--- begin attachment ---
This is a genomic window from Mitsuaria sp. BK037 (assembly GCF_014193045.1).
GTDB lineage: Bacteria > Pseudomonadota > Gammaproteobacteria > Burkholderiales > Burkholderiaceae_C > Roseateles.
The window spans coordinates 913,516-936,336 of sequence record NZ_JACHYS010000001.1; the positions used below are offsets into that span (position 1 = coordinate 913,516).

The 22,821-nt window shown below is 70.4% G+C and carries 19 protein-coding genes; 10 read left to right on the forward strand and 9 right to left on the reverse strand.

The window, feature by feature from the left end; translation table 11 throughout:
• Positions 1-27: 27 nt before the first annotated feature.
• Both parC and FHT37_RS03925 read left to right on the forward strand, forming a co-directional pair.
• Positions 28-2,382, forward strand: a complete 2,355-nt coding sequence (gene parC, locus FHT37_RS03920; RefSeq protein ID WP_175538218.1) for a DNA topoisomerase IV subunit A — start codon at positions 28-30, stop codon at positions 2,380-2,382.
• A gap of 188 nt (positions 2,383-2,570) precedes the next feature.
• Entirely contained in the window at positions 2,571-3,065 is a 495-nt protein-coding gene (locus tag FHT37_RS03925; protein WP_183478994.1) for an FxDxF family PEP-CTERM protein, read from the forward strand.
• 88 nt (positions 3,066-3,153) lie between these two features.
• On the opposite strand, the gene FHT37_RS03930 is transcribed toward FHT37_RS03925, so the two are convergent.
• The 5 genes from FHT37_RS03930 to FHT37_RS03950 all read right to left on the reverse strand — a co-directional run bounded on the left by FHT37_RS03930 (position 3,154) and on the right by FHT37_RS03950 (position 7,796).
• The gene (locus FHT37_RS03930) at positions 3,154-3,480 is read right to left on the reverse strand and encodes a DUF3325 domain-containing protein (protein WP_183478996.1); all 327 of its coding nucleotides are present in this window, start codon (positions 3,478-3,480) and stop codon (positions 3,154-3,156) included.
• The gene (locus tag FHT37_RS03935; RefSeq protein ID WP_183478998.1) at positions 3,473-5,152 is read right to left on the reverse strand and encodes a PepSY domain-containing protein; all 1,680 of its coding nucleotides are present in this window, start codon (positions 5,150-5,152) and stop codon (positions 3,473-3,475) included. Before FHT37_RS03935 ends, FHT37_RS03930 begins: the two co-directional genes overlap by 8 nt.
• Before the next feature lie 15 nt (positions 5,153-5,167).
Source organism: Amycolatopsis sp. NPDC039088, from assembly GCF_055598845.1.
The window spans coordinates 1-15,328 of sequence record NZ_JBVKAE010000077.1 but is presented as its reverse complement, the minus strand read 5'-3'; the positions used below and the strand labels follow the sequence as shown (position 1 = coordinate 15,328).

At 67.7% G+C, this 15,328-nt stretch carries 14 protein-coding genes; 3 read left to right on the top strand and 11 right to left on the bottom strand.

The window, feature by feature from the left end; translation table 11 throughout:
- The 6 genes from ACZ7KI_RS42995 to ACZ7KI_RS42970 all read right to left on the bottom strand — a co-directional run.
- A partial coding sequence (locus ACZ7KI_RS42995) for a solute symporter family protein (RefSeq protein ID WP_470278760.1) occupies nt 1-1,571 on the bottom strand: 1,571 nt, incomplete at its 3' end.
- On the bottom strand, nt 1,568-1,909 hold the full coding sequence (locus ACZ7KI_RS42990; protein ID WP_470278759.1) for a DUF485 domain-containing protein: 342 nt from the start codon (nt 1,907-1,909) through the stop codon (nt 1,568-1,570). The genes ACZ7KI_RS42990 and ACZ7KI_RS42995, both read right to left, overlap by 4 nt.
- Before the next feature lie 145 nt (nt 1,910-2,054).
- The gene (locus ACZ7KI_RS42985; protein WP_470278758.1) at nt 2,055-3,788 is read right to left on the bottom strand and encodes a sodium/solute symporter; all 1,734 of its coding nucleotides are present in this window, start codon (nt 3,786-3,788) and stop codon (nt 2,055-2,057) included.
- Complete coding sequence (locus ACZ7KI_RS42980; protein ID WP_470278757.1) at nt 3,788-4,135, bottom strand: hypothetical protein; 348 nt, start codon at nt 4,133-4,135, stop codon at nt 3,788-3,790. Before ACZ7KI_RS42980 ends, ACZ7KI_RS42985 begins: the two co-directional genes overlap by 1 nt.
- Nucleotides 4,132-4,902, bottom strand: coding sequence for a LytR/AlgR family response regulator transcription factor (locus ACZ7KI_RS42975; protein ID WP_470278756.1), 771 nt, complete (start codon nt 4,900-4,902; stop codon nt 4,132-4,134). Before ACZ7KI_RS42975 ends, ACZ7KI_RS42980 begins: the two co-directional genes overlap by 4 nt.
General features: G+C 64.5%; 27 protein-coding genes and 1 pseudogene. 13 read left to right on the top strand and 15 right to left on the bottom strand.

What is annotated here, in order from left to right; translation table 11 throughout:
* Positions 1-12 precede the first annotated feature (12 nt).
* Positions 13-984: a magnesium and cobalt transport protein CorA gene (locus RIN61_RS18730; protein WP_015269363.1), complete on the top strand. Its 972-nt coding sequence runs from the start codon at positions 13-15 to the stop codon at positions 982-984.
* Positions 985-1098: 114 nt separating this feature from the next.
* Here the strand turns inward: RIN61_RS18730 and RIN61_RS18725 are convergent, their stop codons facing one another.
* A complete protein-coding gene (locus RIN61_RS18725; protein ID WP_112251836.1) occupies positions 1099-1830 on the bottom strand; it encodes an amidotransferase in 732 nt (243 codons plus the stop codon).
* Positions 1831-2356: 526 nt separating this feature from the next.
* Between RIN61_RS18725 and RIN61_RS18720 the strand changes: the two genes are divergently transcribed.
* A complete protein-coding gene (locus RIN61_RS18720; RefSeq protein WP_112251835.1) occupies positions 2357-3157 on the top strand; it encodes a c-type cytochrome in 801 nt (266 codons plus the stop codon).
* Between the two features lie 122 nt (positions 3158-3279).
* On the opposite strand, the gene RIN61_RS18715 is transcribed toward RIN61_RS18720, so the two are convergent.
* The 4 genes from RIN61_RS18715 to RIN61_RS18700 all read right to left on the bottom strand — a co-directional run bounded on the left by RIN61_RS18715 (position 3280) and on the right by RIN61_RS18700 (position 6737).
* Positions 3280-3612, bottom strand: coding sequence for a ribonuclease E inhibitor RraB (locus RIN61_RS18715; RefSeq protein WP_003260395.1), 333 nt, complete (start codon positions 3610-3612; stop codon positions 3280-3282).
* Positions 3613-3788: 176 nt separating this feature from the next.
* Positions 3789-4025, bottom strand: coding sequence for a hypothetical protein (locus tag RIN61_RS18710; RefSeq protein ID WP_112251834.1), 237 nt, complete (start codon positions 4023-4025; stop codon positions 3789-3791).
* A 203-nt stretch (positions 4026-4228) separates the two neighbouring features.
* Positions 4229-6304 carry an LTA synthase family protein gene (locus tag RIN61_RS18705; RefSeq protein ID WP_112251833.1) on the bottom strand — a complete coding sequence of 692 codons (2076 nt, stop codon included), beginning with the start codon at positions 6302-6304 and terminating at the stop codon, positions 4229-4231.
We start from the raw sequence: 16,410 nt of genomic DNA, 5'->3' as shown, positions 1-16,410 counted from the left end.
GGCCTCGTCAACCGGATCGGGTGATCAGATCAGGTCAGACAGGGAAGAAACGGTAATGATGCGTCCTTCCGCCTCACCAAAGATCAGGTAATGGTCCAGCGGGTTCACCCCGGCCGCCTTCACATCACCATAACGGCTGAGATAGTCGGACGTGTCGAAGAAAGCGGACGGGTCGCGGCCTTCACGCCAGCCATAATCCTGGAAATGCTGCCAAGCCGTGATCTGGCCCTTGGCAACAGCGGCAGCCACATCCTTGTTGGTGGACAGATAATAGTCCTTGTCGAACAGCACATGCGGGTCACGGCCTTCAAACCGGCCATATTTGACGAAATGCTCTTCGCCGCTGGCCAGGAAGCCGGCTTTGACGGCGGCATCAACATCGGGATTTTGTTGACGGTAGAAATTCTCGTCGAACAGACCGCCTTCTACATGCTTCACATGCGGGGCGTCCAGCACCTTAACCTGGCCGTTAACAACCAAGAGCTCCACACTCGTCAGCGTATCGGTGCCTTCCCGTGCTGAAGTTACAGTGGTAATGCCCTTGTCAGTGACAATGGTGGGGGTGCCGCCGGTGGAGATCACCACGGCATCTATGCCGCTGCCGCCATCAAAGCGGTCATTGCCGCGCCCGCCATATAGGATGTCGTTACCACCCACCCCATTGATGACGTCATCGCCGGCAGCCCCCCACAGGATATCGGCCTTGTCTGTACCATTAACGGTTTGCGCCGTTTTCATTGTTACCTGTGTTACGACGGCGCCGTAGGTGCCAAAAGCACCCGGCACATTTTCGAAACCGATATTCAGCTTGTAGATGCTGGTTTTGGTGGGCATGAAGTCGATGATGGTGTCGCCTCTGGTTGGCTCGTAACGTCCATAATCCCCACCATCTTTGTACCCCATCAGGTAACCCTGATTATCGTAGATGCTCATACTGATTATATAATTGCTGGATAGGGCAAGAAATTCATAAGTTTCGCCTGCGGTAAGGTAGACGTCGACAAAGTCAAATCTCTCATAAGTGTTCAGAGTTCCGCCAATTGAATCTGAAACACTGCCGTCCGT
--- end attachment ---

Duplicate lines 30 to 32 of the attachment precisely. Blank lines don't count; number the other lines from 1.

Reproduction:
* Positions 1-12 precede the first annotated feature (12 nt).
* Positions 13-984: a magnesium and cobalt transport protein CorA gene (locus RIN61_RS18730; protein WP_015269363.1), complete on the top strand. Its 972-nt coding sequence runs from the start codon at positions 13-15 to the stop codon at positions 982-984.
* Positions 985-1098: 114 nt separating this feature from the next.